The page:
Ptilotus from the Greek 'ptilotos' meaning feathered or winged; referring to the hairy flowers. Propinquss from the Latin 'propinquus' meaning a relation, kinsman, or near; referring to the close relationship of this species to several other taxa in this complex.
Distribution and status
Endemic to South Australia and found in a small area in the Gammon Ranges, growing on bare shaly clay soil, on ironstone hills, gypseous breakaways or rocky gullies, with Casuarina over chenopods, or with scattered mallees. Native. Rare in South Australia.
Herbarium region: Flinders Ranges
NRM region: South Australian Arid Lands
AVH map: SA distribution map (external link)
Much branched, strongly divaricate, rounded, subspinescent shrub to 60 cm high. Younger stems striate, glabrous, glaucous, grey-green, older wood brown. Leaves sessile, ovate or obovate, to 3.5 mm long and 1 mm wide, clustered with up to 7 leaves at young stem shoots, fleshy, glabrous on upper surface, lower surface with scattered hairs near base, grey-green, glaucous, apices mucronate, margins flat. Flower-spike short open clusters to 5 cm long, with 10–50 pink or purple flowers. Fruits are creamy with pinkish tinged, ovoid head containing numerous long papery and hairy fruits, each containing one seed. Seeds are dark brown to reddish reinform seed to 2.5 mm long and 2 mm wide. Seed embryo type is peripheral.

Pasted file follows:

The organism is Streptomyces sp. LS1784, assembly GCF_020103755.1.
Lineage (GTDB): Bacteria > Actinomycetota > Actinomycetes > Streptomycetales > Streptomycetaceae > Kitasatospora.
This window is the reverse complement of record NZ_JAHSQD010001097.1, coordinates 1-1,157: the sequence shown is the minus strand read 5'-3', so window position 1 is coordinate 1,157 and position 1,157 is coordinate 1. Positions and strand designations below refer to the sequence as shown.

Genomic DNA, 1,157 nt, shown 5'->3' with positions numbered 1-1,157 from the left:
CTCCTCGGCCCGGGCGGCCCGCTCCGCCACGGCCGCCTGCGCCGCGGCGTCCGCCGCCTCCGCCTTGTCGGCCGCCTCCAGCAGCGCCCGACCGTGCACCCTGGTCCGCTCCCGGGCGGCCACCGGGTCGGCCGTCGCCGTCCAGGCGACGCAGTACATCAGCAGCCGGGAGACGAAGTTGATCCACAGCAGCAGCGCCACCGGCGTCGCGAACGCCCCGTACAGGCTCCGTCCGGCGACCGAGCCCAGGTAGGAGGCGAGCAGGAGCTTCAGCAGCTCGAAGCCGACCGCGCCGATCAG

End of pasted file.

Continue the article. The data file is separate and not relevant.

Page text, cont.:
Seed collection and propagation
Collect seeds between October and December. Be very careful when collecting this species as the fruits contain fine hairs that may cause an allergic reaction for some people. Collect the fruit heads when dried to a pale straw colour. Each fruit should come off the head easily when fingers are rubbed up the stem. Collect more fruits than required as not all fruits contain viable seed. Be very careful when cleaning this species as the fruits contain fine hairs that may cause an allergic reaction for some people. To clean, rub the fruit heads gently to dislodge the seed at the base of each fruit. Use a sieve to separate the unwanted material. Store the seeds with a desiccant such as dried silica beads or dry rice, in an air tight container in a cool and dry place. From two collections, the seed viability were high, ranging from 90% to 100%. Seeds are non-dormant, viable seed should germinate readily.
|Location||No. of seeds|
|BGA||102 (0.1 g)||60+||8-Dec-2009||KHB330|
|BGA||670 (1.27 g)||50+||14-Dec-2010||KHB553|